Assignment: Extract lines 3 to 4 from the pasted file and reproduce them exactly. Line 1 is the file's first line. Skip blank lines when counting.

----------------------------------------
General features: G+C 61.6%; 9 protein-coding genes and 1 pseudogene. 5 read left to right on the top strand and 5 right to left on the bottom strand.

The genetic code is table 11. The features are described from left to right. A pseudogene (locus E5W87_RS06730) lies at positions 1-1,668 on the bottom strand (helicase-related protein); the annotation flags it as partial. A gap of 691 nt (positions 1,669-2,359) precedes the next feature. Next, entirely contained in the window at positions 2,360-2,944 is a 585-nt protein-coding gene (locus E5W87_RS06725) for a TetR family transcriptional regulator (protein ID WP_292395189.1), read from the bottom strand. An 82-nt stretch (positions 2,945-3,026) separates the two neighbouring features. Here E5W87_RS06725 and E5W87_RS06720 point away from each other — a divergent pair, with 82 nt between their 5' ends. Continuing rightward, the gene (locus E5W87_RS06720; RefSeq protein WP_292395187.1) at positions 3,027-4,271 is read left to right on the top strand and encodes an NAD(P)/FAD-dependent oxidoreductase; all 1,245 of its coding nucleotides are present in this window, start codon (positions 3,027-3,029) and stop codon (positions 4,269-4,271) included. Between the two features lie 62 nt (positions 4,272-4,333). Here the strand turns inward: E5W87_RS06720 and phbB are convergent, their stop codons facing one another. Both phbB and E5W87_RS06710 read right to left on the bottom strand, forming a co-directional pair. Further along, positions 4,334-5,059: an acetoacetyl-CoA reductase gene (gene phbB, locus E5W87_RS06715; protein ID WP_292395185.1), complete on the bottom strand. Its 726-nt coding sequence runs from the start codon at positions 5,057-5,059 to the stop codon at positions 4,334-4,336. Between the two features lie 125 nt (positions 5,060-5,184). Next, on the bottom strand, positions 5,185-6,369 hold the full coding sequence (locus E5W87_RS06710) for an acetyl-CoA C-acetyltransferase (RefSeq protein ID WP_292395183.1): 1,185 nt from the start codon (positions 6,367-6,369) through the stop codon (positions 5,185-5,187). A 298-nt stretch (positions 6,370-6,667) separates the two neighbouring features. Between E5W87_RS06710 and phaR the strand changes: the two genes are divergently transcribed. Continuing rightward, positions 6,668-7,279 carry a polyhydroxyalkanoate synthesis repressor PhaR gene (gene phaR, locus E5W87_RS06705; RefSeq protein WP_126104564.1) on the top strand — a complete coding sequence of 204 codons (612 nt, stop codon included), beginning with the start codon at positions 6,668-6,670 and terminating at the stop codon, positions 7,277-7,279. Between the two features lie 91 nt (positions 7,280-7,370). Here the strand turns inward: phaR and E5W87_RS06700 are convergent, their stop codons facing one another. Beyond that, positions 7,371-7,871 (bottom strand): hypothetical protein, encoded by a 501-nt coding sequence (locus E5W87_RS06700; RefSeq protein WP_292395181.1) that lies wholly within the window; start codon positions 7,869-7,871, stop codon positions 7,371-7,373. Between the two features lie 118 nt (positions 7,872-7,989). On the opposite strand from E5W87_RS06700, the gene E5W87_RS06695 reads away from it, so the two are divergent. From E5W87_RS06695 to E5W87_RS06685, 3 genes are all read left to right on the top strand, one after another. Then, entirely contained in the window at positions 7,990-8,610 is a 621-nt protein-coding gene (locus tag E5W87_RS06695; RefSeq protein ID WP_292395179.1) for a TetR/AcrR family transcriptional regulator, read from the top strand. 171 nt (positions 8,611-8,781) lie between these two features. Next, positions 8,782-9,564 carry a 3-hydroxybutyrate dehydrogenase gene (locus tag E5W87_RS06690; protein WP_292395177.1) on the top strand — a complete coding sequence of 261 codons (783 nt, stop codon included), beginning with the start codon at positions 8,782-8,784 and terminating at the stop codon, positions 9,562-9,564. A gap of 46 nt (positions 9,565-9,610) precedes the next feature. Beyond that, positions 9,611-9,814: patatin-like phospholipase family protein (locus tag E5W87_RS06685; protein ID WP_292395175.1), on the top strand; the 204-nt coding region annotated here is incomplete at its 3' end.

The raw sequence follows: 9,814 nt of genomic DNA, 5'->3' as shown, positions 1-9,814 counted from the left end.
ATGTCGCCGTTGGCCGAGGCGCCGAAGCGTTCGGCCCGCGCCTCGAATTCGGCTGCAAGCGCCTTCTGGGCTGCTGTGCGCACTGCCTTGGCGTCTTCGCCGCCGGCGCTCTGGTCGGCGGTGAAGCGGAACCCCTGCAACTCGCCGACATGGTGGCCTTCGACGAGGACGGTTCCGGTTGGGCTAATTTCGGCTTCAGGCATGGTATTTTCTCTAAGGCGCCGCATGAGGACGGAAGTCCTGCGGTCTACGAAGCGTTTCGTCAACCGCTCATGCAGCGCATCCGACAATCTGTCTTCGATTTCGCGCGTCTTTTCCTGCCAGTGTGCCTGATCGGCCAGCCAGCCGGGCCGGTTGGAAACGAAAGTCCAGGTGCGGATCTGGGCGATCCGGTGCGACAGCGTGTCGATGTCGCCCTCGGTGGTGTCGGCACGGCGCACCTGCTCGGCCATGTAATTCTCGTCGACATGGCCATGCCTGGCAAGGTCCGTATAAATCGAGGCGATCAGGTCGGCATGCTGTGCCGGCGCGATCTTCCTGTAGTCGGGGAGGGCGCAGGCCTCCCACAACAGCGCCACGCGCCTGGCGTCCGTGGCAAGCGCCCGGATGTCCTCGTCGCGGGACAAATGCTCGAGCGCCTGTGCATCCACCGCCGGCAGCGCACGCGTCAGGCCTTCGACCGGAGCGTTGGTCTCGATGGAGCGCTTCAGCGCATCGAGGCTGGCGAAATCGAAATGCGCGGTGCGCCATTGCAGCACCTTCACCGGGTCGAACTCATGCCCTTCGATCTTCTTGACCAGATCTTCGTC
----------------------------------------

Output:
The raw sequence follows: 9,814 nt of genomic DNA, 5'->3' as shown, positions 1-9,814 counted from the left end.
ATGTCGCCGTTGGCCGAGGCGCCGAAGCGTTCGGCCCGCGCCTCGAATTCGGCTGCAAGCGCCTTCTGGGCTGCTGTGCGCACTGCCTTGGCGTCTTCGCCGCCGGCGCTCTGGTCGGCGGTGAAGCGGAACCCCTGCAACTCGCCGACATGGTGGCCTTCGACGAGGACGGTTCCGGTTGGGCTAATTTCGGCTTCAGGCATGGTATTTTCTCTAAGGCGCCGCATGAGGACGGAAGTCCTGCGGTCTACGAAGCGTTTCGTCAACCGCTCATGCAGCGCATCCGACAATCTGTCTTCGATTTCGCGCGTCTTTTCCTGCCAGTGTGCCTGATCGGCCAGCCAGCCGGGCCGGTTGGAAACGAAAGTCCAGGTGCGGATCTGGGCGATCCGGTGCGACAGCGTGTCGATGTCGCCCTCGGTGGTGTCGGCACGGCGCACCTGCTCGGCCATGTAATTCTCGTCGACATGGCCATGCCTGGCAAGGTCCGTATAAATCGAGGCGATCAGGTCGGCATGCTGTGCCGGCGCGATCTTCCTGTAGTCGGGGAGGGCGCAGGCCTCCCACAACAGCGCCACGCGCCTGGCGTCCGTGGCAAGCGCCCGGATGTCCTCGTCGCGGGACAAATGCTCGAGCGCCTGTGCATCCACCGCCGGCAGCGCACGCGTCAGGCCTTCGACCGGAGCGTTGGTCTCGATGGAGCGCTTCAGCGCATCGAGGCTGGCGAAATCGAAATGCGCGGTGCGCCATTGCAGCACCTTCACCGGGTCGAACTCATGCCCTTCGATCTTCTTGACCAGATCTTCGTC